Although the heroine of “Spork” is a junior high-school student (Savannah Stehlin) who happens to be a hermaphrodite, the fact that she possesses both male and female sex organs isn’t even the strangest thing about her. For starters, her favorite movie of all time is “The Wiz,” which she’s watched no less than 50 times – she’s even got the movie poster up on her wall, so that she can talk to “Dorothy” whenever she’s lonely. She’s been known to talk to other inanimate objects, too, like a pet dog she had stuffed but still takes out for walks, or the poor man’s grave where her mother’s buried, right outside of Spork’s mobile home. Nor does her quirkiness get put on hold at bedtime. (Not many girls wear 3-D glasses to go to sleep.)
It’s a safe bet that a character like this would work well in a comedy, but as good as “Spork” is at making all of this funny, it does more with the material than you’d expect. It knows mere quirks aren’t enough to hold down a whole film, and instead takes a look at the character beneath, one who deals with deeply human fears and desires. Even if you’ve never met anyone quite like Spork, there’s more to her than her eccentricities would suggest, and the film manages to make her character not just believable but effective, too.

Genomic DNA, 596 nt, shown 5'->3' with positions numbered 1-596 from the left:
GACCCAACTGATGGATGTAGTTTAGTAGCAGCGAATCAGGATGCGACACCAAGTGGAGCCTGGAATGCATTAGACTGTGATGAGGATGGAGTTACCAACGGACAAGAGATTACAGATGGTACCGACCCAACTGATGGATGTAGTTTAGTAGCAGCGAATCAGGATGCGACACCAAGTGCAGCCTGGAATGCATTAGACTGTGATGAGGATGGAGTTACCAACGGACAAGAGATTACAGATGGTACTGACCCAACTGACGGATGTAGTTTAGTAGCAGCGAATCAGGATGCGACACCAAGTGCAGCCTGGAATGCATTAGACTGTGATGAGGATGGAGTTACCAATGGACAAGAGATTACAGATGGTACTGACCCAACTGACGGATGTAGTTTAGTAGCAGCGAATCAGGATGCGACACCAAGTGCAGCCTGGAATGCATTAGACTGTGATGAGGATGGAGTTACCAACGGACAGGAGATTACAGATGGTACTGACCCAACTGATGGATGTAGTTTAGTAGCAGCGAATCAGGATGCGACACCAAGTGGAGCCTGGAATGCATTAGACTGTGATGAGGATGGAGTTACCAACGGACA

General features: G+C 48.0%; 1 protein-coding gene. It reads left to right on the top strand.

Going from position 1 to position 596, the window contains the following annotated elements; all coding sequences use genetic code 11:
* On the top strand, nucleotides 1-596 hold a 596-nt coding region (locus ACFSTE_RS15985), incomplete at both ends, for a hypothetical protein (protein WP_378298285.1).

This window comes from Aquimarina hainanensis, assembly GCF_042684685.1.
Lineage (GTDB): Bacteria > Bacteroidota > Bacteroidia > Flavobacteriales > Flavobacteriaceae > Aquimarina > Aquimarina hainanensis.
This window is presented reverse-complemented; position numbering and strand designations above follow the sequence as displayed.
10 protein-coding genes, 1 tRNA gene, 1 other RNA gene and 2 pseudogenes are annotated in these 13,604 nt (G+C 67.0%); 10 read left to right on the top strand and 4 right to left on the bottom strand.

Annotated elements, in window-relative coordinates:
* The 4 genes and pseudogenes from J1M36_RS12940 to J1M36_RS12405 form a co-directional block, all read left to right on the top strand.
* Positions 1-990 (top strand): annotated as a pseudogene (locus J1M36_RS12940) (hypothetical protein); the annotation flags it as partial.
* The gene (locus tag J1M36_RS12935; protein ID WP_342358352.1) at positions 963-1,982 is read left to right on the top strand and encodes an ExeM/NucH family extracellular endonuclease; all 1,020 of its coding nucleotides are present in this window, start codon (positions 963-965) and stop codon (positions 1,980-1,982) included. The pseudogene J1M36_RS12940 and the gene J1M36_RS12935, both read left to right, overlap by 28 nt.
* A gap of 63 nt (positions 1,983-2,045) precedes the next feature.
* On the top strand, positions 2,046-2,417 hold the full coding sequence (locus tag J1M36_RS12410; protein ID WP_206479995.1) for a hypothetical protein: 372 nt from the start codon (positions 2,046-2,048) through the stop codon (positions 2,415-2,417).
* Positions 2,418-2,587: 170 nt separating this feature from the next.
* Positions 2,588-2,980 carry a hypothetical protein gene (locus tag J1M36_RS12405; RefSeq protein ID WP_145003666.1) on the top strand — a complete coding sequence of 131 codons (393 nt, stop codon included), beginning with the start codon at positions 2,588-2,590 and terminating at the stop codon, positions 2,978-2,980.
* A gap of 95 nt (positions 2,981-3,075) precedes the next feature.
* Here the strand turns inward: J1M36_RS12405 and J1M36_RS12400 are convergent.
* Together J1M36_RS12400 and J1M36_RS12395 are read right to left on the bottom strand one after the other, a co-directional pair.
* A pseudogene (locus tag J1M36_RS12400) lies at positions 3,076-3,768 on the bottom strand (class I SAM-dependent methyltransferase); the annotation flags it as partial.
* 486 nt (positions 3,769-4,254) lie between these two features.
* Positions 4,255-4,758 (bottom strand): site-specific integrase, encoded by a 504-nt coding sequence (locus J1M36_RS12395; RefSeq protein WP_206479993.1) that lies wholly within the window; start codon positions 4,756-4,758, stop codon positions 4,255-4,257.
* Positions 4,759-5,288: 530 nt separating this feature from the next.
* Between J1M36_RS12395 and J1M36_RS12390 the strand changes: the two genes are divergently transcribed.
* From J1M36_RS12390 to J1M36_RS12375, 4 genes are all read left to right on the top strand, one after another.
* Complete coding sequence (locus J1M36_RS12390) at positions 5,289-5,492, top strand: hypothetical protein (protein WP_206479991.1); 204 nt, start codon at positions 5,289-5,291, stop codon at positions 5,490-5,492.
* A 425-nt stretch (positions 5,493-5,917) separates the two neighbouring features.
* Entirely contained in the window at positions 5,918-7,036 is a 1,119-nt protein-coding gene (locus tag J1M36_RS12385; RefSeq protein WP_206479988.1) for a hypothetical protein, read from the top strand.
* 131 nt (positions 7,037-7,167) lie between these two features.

Though Spork’s more or less an introverted homebody, she has at least one buddy: Her neighbor, Tootsie Roll (Sydney Park). She does whatever she can to get Spork out of the house, like heading over to the dance club to bust a few moves. (Actually, Tootsie does all of the dancing while Spork just hangs around and watches.)
After she suffers a fall that requires her to wear a cast on her ankle, Tootsie says there’s no way she can compete in the upcoming talent show at school, and that the prize money she needed to visit her father is as good as gone. Spork, who wants to win the money for her, asks Tootsie’s clique to give her lessons – much to the chagrin of Spork’s narcissistic nemesis, Besty Byotch (Rachel G. Fox), who conspires with her cohorts to knock Spork down a few pegs.
Most of the kids that Spork deals with are just as malevolent as Betsy is, which is probably why Spork gets along so well with Charlie (Michael William Arnold), a loner who has two dads but assures everyone at school that he isn’t gay. When he tells her that his favorite movie of all time is “The Wizard of Oz” and shows her the poster he’s got on his wall to prove it, not only is she surprised that there’s a version of “The Wiz” that she’s never heard of, but that the girl who plays Dorothy in it isn’t black.
Moments like that have the potential to be either funny or sweet, but what makes “Spork” great is that it checks its ballot twice. While it has lots of sympathy for its characters, it’s not above poking fun at all of their little quirks, and gets a laugh whenever it has the chance to pull one off. Although “Spork” has its heart in the right place, there’s something to be said for its funny bone, too.